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Volume 6 No. 266

Leagues and Governing Bodies

The French Rugby Federation (FFR) HQ was raided by police on Monday, according to Bernès & Bourel of L’ÉQUIPE. The raid was ordered by France’s National Finance Office (PNF), which opened a preliminary investigation into the favoritism affair involving FFR President Bernard Laporte. He is suspected of pressuring French rugby’s appeals commission to reduce a fine on Pro14 side Montpellier in June. The club is owned by Mohed Altrad, with whom Laporte signed a personal contract worth €150,000. Altrad’s construction firm, Altrad Group, recently signed a five-year, €35M-per-year contract to sponsor the French national men’s rugby team’s jersey. It was the only company to bid for the sponsorship (L’ÉQUIPE, 1/23). In Paris, Décugis & Pelletier reported Laporte’s home was also raided. The preliminary investigation by the PNF is “looking to shed light on possible conflicts of interest.” Laporte has denied all allegations. Altrad’s home as well as Altrad Group offices were also raided (LE PARISIEN, 1/23).

The Victorian Commission of Gambling & Liquor Regulation is investigating Tennis Australia after accusations it "contravened anti-corruption protocol" and that it "has not done enough to prevent match fixing," according to Nino Bucci of THE AGE. An eight-month investigation is "in its final stages," and will determine whether Tennis Australia is "fit to continue as a sports controlling body." If Tennis Australia is stripped of its authorization, it would "lose its cut of profits from bets made on Australian tennis as well as the right to sign sponsorship agreements with wagering companies," combined income "potentially worth tens of millions of dollars." The investigation began after former Brumby Government Gaming Minister Tony Robinson complained to the commission in May after information that arose from a match-fixing case involving former Australian Open boys champion Oliver Anderson (THE AGE, 1/24).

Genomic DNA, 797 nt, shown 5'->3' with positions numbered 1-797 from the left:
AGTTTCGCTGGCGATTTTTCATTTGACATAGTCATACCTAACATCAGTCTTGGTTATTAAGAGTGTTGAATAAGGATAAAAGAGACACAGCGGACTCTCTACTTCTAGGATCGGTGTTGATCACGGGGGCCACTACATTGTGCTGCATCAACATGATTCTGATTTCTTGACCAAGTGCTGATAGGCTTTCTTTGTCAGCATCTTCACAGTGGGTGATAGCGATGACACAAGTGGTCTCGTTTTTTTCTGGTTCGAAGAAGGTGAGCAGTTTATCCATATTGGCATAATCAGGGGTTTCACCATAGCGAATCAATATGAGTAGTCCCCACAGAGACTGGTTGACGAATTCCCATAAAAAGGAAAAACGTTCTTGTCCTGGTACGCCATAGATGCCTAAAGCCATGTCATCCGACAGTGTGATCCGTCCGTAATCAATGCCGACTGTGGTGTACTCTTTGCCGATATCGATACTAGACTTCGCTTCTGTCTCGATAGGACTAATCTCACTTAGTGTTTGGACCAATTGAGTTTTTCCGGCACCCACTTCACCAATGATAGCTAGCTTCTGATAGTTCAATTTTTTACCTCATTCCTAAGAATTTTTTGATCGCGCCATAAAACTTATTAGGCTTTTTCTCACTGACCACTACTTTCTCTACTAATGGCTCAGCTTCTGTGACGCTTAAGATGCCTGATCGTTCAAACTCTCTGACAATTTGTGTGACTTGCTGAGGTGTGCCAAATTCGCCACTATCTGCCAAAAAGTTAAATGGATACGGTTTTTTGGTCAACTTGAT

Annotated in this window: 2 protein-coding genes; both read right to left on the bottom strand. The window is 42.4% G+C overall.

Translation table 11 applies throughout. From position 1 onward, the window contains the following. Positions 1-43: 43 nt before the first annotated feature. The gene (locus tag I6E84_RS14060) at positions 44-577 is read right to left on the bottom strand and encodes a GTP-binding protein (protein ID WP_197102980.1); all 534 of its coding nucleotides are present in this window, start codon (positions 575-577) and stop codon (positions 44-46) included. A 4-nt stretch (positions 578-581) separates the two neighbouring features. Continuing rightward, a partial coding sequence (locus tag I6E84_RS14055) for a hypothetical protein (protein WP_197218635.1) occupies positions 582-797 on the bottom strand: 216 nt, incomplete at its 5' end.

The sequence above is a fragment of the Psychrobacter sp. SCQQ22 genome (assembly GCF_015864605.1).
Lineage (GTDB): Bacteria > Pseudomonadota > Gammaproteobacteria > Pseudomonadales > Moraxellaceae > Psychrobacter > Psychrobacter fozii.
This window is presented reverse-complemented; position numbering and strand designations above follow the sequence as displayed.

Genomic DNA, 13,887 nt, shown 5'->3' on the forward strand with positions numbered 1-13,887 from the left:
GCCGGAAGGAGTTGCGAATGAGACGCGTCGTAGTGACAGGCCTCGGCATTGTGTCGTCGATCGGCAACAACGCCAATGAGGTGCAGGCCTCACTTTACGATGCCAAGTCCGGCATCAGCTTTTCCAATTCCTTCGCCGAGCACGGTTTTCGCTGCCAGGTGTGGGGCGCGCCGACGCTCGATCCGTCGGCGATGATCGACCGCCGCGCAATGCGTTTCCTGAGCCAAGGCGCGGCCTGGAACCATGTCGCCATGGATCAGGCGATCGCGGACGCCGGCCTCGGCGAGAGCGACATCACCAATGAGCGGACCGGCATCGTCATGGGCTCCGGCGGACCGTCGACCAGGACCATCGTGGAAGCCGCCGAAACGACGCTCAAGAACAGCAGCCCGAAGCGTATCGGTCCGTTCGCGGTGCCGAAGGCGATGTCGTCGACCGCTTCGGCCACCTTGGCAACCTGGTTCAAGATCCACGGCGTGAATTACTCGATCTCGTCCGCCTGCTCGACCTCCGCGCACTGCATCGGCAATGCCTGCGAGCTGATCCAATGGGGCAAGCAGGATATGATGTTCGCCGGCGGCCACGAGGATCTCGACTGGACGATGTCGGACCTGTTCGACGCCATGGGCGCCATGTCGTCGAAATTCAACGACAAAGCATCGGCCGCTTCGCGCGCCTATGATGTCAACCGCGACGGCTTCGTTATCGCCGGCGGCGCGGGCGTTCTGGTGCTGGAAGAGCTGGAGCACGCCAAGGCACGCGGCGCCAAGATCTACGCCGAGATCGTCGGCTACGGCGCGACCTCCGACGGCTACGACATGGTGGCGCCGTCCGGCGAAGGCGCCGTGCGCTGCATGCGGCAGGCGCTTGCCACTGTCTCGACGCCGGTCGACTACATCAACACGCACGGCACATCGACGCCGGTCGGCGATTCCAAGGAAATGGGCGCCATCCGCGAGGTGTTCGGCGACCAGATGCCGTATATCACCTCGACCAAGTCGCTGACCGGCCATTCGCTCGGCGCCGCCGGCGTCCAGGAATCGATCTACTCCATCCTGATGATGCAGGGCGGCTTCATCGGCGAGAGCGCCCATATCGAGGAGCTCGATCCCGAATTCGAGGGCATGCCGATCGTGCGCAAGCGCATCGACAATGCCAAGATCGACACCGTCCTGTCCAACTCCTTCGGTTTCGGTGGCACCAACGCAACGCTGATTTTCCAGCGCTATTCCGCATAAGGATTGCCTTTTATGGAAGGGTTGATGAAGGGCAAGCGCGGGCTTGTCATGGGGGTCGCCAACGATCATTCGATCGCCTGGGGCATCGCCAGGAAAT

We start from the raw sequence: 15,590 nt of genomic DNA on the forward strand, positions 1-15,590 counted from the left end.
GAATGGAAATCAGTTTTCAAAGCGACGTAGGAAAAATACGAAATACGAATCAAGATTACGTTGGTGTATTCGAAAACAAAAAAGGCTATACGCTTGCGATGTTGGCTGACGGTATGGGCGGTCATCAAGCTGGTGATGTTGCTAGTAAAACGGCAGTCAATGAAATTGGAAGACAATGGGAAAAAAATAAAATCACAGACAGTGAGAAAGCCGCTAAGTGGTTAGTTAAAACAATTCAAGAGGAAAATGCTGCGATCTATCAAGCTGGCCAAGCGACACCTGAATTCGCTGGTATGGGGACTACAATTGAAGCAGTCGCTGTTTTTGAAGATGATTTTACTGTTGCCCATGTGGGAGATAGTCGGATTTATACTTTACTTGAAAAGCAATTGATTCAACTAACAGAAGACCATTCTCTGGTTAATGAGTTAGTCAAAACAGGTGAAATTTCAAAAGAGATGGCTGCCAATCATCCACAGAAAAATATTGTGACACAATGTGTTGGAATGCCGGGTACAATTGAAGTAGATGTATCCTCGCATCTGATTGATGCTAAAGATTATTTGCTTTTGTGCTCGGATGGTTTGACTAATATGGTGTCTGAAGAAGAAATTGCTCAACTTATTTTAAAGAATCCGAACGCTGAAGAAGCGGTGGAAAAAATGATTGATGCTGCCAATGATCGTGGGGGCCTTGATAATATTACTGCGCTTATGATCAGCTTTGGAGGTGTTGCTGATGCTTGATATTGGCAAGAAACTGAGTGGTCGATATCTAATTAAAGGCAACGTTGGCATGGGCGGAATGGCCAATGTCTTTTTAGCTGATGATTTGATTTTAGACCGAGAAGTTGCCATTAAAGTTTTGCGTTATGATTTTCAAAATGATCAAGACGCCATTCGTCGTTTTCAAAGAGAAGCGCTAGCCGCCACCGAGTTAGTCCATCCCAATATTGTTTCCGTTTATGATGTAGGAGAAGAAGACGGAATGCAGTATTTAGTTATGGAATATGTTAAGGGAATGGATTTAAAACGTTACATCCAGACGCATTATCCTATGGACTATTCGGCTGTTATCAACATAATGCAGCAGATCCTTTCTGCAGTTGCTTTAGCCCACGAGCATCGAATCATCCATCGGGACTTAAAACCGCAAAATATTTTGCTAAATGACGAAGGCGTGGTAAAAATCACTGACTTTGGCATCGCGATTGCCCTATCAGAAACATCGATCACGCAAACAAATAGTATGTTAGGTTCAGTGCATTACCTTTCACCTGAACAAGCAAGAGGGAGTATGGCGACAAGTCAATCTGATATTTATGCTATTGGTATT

COMPROMISING STABILITY: In London, Mark Souster reported cutting the maximum stake on fixed-odds betting terminals to £2 ($2.80) per spin "would have unintended consequences for British racing and the wider rural economy," the British Horseracing Authority said on Monday. The BHA believes the £2 figure is too low and could "severely compromise the sport's financial stability." It is "unusual for the BHA to weigh in so strongly on an issue and it has bided its time in doing so." But gambling revenues are the "lifeblood of the sport" and the authority "obviously believes there will be serious knock-on consequences for retail bookmakers and thus racing" (LONDON TIMES, 1/23). Also in London, Dominic Walsh reported bookmakers are "weighing up the possibility of legal action against the government" after suggestions that ministers have decided to cut the maximum stakes on FOBTs from £100 ($140) to £2. The reports "spooked investors," who had been forecasting a cut in the maximum stake to £20 ($28). Almost £800M ($1.12B) was "wiped off the value of the quoted betting groups," with William Hill and Ladbrokes Coral losing £336M ($470M) and £277M ($387.5M), respectively (LONDON TIMES, 1/23).

FanDuel co-Founders Nigel Eccles and Rob Jones are launching an esports firm. They left FanDuel and will "now focus on their new project," Flick, which they advertise as "a new way for gamers to share and watch gaming content with their friends." The two will provide the initial funding for the new Edinburgh-based company. Jones said that they will soon announce a Series A round of venture funding, hoping to raise "a couple of million" pounds. The co-founders characterized the company as a "social streaming platform" (THE ESPORTS OBSERVER, 1/23).

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Gaelic Athletic Association Dir General Paraic Duffy said that players should "not be allowed to play at inter-county level until undergoing an anti-doping education programme." Duffy said that anti-doping seminars were delivered to 34 county panels in '17. He said, "You need to have some sort of system where before a player joins a county panel he has to have done an anti-doping education program" (BBC, 1/23).

Former pole vaulter and IAAF SVP Sergey Bubka said that the sport "must evolve" if it is to remain relevant as individual sports look for "new ways to attract fans," but changes introduced should not be at the expense of athlete safety. Bubka, who won pole vault Gold at the Seoul 1988 Olympics, said that change is "essential for track and field to remain attractive" (REUTERS, 1/23).